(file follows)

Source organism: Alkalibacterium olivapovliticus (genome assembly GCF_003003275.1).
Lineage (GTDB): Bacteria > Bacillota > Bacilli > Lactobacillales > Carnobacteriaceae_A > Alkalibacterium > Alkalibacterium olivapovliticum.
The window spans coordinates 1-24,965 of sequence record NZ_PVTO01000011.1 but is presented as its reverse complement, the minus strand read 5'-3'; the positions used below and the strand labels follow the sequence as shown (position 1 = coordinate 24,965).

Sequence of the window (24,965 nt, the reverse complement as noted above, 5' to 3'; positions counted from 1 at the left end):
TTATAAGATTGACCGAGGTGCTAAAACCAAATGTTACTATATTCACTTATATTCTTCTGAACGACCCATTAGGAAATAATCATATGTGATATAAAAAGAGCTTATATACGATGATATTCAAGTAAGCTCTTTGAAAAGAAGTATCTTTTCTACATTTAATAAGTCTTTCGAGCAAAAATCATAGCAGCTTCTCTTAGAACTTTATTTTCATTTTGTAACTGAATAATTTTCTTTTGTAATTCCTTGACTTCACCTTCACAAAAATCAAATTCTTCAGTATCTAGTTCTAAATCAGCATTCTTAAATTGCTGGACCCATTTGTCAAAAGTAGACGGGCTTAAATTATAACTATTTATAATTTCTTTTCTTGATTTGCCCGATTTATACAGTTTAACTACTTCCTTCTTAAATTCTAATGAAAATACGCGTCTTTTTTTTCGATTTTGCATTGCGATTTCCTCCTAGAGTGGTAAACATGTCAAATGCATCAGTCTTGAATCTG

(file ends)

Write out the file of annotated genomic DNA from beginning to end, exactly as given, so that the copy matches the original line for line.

Source organism: Alkalibacterium olivapovliticus (genome assembly GCF_003003275.1).
Lineage (GTDB): Bacteria > Bacillota > Bacilli > Lactobacillales > Carnobacteriaceae_A > Alkalibacterium > Alkalibacterium olivapovliticum.
The window spans coordinates 1-24,965 of sequence record NZ_PVTO01000011.1 but is presented as its reverse complement, the minus strand read 5'-3'; the positions used below and the strand labels follow the sequence as shown (position 1 = coordinate 24,965).

Sequence of the window (24,965 nt, the reverse complement as noted above, 5' to 3'; positions counted from 1 at the left end):
TTATAAGATTGACCGAGGTGCTAAAACCAAATGTTACTATATTCACTTATATTCTTCTGAACGACCCATTAGGAAATAATCATATGTGATATAAAAAGAGCTTATATACGATGATATTCAAGTAAGCTCTTTGAAAAGAAGTATCTTTTCTACATTTAATAAGTCTTTCGAGCAAAAATCATAGCAGCTTCTCTTAGAACTTTATTTTCATTTTGTAACTGAATAATTTTCTTTTGTAATTCCTTGACTTCACCTTCACAAAAATCAAATTCTTCAGTATCTAGTTCTAAATCAGCATTCTTAAATTGCTGGACCCATTTGTCAAAAGTAGACGGGCTTAAATTATAACTATTTATAATTTCTTTTCTTGATTTGCCCGATTTATACAGTTTAACTACTTCCTTCTTAAATTCTAATGAAAATACGCGTCTTTTTTTTCGATTTTGCATTGCGATTTCCTCCTAGAGTGGTAAACATGTCAAATGCATCAGTCTTGAATCTG